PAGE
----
The colloquial layer of words as qualified in most English and American dictionaries is not infrequently limited to a definite language community or confined to a special locality when it circulates. It falls into the following groups: 1. common colloquial words; 2. slang; 3. jargonisms; 4. professionalisms; 5. dialect words; 6. vulgar words; 7. colloquial coinages. They all have a tinge of informality or familiarity about them. There is nothing ethically improper in their stylistic colouring, except that they cannot be used in formal speech.
1) Slang . Slang is part of the vocabularyconsisting of commonlyunderstood and widely used wordsand expressions of humorous and derogatory character – intentional substitutes for neutral or elevated words and expressions. Slang never goes stale, it is replaced by a new slangism. The reason of appearance of slang is in the aspiration of the speaker to novelty and concreteness. As soon as a slangish word comes to be used because of its intrinsic merits, not because it is the wrong word and therefore a funny word, it ceases to be slang – it becomes a colloquial word, and later perhaps even an ordinary neutral word. Here are instances of words which first appeared as slang, but are quite neutral today: skyscraper, cab, taxi, movies, pub, .photo
Slang is not homogenious stylistically. There are many kinds of slang, e.g. Cockney, public-house, commercial, military, theatrical, parliamentary and others. There is also a standard slang, the slang common to all those who though using received standard English in their writing and speech, also use an informal language.
Here are more examples of slang. Due to its striving to novelty slang is rich in synonyms.
FOOD: chuck, chow, grub, hash;
MONEY: jack, tin, brass, oof, slippery stuff.
Various figures of speech participate in slang formation.
2) Jargonisms is a recognized term for a group of words that exists in almost every language and whose aim is to preserve secrecy within one or another social group. Jargonisms are generally old words with entirely new meanings imposed on them. Most of the jargonisms of any language, and of the English language too, are absolutely incomprehensible to those outside the social group which has invented them. They may be defined as a code within a code, that is special meanings of words that are imposed on the recognized code—the dictionary meaning of the words.
Thus the word grease means 'money'; loaf means 'head'; a tiger hunter is 'a gambler'; a lexer is 'a student preparing for a law course'.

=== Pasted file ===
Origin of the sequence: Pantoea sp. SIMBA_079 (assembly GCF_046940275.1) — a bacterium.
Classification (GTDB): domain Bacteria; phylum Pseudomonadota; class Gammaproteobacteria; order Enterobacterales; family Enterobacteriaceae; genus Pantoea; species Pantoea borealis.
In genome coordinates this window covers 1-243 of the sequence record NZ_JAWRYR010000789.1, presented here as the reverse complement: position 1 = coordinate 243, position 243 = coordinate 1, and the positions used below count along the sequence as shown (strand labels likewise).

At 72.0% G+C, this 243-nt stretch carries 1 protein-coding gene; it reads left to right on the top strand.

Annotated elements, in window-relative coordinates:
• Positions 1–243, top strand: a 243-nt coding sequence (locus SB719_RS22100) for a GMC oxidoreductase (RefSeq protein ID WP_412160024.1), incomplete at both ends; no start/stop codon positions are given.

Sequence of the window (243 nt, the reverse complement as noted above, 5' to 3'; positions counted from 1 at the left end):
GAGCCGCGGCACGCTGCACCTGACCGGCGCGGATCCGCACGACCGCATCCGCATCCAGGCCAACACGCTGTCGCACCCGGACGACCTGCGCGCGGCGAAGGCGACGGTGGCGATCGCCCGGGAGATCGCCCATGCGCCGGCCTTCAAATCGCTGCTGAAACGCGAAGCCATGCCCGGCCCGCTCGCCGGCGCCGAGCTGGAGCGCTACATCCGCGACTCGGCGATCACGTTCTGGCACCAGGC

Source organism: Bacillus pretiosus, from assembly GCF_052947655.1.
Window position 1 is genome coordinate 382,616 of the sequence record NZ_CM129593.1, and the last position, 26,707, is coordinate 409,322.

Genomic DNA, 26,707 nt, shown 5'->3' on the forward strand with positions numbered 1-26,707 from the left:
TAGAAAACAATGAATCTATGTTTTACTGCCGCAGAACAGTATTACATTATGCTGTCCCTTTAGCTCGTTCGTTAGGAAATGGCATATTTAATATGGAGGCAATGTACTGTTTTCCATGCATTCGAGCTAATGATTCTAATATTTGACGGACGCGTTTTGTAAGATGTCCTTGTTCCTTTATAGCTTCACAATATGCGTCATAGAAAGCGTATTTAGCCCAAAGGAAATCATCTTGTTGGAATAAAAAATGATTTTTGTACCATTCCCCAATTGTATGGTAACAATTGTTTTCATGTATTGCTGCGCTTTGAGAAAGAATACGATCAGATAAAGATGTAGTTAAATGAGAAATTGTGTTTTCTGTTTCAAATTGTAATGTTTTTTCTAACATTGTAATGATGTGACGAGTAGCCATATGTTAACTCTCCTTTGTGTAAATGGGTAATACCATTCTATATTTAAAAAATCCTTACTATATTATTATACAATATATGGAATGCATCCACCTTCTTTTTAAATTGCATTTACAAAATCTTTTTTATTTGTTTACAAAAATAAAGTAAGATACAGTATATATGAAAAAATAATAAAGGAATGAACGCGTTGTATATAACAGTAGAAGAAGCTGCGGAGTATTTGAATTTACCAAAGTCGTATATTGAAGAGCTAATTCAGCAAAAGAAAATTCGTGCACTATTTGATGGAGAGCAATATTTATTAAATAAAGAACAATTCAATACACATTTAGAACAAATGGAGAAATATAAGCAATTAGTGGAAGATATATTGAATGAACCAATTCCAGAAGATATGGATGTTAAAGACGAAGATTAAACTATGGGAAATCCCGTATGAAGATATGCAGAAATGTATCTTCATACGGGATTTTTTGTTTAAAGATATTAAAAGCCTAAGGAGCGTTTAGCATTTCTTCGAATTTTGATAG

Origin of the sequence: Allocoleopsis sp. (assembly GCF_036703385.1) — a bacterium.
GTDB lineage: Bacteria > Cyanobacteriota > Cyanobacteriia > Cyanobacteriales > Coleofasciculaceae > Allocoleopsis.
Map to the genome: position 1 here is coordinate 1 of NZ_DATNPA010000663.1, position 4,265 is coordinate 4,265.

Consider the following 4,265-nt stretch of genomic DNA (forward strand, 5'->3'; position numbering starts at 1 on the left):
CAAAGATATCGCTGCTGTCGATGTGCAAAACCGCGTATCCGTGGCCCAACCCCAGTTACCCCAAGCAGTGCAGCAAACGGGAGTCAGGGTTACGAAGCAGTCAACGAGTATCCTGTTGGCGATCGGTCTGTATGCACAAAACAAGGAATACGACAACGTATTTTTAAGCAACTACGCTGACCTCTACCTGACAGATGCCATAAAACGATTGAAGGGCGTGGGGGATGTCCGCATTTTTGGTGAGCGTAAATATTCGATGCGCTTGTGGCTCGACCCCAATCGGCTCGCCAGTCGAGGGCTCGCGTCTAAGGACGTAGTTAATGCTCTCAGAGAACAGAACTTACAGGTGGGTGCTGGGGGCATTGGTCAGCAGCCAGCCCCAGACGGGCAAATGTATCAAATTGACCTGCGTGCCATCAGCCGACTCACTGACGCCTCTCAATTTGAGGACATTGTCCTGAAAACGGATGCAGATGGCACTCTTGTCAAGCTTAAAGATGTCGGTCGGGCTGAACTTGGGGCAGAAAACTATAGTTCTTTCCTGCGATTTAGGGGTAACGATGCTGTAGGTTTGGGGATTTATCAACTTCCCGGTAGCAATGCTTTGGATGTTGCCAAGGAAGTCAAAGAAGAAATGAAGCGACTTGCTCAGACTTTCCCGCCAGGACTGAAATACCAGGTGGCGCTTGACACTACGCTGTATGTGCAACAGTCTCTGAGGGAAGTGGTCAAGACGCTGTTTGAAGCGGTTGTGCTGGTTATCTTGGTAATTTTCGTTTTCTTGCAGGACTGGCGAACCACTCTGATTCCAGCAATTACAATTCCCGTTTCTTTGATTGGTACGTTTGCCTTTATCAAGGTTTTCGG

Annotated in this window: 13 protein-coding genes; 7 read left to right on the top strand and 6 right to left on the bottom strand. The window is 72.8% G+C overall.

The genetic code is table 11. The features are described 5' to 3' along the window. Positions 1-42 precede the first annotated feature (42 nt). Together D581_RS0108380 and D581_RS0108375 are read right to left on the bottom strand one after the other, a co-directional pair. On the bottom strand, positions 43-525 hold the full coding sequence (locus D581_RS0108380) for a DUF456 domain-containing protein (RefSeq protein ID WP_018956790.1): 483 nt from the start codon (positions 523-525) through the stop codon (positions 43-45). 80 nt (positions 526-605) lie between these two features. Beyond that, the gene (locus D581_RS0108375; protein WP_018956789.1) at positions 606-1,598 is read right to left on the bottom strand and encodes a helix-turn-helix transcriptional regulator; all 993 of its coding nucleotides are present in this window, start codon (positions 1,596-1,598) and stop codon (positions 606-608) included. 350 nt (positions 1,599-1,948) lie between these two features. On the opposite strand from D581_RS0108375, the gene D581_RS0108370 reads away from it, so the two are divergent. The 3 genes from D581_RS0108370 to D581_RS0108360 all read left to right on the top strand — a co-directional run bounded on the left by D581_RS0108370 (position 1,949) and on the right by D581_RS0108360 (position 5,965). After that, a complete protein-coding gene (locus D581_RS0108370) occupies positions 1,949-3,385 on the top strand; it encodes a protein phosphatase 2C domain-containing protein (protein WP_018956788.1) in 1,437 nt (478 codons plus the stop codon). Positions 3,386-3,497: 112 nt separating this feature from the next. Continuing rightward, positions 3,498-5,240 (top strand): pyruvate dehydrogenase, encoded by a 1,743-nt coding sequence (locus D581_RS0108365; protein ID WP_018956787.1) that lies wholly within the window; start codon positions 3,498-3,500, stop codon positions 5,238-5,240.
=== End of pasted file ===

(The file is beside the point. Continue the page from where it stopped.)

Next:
Jargonisms are social in character. They are not regional. In Britain and in the US almost any social group of people has its own jargon. The following jargons are well known in the English language: the jargon of thieves and vagabonds, generally known as cant; the jargon of jazz people; the jargon of the army, known as military slang; the jargon of sportsmen, and many others.
3) Professionalisms are the words used in a definite trade, profession or calling by people connected by common interests both at work and at home. Professionalisms are correlated to terms. Terms, as has already been indicated, are coined to nominate new concepts that appear in the process of, and as a result of, technical progress and the development of science. In distinction from slang, jargonisms and professionalisms cover a narrow semantic field, for example connected with the technical side of some profession.
Professional words name anew already-existing concepts, tools or instruments, and have the typical properties of a special code. The main feature of a professionalism is its technicality. Professionalisms are special words in the non-literary layer of the English vocabulary, whereas terms are a specialized group belonging to the literary layer of words. Professionalisms are not known to simple people.
4) Dialectal words are those which in the process of integration of the English national language remained beyond its literary boundaries, and their use is generally confined to a definite locality. We exclude here what are called social dialects or even the still looser application of the term as in expressions like poetical dialect or styles as dialects.
Dialectal words are normative and devoid of any stylistic meaning in regional dialects, but used outside of them, carry a strong flavour of the locality where they belong. DW has application limited to a certain group of people or to certain communicative situations.
5) Vulgar words or vulgarisms:
1) expletives and swear words which are of an abusive character, like 'damn', 'bloody', 'to hell', 'goddam' and, as some dictionaries state, used now, as general exclamations;
2) obscene words. These are known as four-letter words the use of which is banned in any form of intercourse as being indecent.
The function of expletives is almost the same as that of interjections, that is to express strong emotions, mainly annoyance, anger, vexation and the like. They are not to be found in any functional style of language except emotive prose, and here only in the direct speech of the characters.